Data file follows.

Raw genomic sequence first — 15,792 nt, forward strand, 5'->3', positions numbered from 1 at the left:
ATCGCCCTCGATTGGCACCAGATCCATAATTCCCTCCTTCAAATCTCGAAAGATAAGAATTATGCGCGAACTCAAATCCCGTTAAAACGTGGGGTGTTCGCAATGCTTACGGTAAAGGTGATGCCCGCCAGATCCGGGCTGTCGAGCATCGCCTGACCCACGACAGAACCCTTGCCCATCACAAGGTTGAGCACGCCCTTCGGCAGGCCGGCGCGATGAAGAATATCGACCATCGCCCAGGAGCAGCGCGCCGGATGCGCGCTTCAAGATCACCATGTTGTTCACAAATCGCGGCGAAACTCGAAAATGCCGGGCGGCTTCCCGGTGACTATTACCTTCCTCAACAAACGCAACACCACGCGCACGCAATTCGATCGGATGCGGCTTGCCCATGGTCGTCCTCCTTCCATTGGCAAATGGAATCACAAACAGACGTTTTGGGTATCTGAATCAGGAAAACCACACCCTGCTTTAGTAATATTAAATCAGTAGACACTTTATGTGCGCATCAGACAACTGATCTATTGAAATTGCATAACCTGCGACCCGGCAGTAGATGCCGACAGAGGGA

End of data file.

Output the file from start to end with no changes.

Raw genomic sequence first — 15,792 nt, forward strand, 5'->3', positions numbered from 1 at the left:
ATCGCCCTCGATTGGCACCAGATCCATAATTCCCTCCTTCAAATCTCGAAAGATAAGAATTATGCGCGAACTCAAATCCCGTTAAAACGTGGGGTGTTCGCAATGCTTACGGTAAAGGTGATGCCCGCCAGATCCGGGCTGTCGAGCATCGCCTGACCCACGACAGAACCCTTGCCCATCACAAGGTTGAGCACGCCCTTCGGCAGGCCGGCGCGATGAAGAATATCGACCATCGCCCAGGAGCAGCGCGCCGGATGCGCGCTTCAAGATCACCATGTTGTTCACAAATCGCGGCGAAACTCGAAAATGCCGGGCGGCTTCCCGGTGACTATTACCTTCCTCAACAAACGCAACACCACGCGCACGCAATTCGATCGGATGCGGCTTGCCCATGGTCGTCCTCCTTCCATTGGCAAATGGAATCACAAACAGACGTTTTGGGTATCTGAATCAGGAAAACCACACCCTGCTTTAGTAATATTAAATCAGTAGACACTTTATGTGCGCATCAGACAACTGATCTATTGAAATTGCATAACCTGCGACCCGGCAGTAGATGCCGACAGAGGGA